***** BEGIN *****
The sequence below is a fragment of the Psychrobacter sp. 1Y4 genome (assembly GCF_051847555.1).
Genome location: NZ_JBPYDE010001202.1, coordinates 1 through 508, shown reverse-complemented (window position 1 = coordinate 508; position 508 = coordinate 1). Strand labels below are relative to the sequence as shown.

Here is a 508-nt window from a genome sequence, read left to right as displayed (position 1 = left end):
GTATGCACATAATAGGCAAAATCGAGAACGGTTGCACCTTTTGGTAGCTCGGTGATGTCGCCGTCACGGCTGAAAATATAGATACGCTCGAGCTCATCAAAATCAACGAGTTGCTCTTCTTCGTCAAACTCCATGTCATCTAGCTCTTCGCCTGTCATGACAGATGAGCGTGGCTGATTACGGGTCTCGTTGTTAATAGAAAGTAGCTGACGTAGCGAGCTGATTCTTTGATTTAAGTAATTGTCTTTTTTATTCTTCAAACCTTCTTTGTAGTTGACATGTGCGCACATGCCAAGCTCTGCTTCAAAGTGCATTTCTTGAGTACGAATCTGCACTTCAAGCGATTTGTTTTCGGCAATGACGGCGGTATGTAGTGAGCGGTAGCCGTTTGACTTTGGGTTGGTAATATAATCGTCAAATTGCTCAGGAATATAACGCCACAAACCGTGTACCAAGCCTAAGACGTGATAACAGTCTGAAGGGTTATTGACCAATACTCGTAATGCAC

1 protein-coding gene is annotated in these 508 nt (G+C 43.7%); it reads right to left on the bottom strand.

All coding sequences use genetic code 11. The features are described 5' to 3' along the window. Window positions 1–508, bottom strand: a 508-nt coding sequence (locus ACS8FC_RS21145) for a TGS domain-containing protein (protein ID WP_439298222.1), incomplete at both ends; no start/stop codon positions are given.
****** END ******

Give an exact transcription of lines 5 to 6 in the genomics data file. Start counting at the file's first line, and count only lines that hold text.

1 protein-coding gene is annotated in these 508 nt (G+C 43.7%); it reads right to left on the bottom strand.

All coding sequences use genetic code 11. The features are described 5' to 3' along the window. Window positions 1–508, bottom strand: a 508-nt coding sequence (locus ACS8FC_RS21145) for a TGS domain-containing protein (protein ID WP_439298222.1), incomplete at both ends; no start/stop codon positions are given.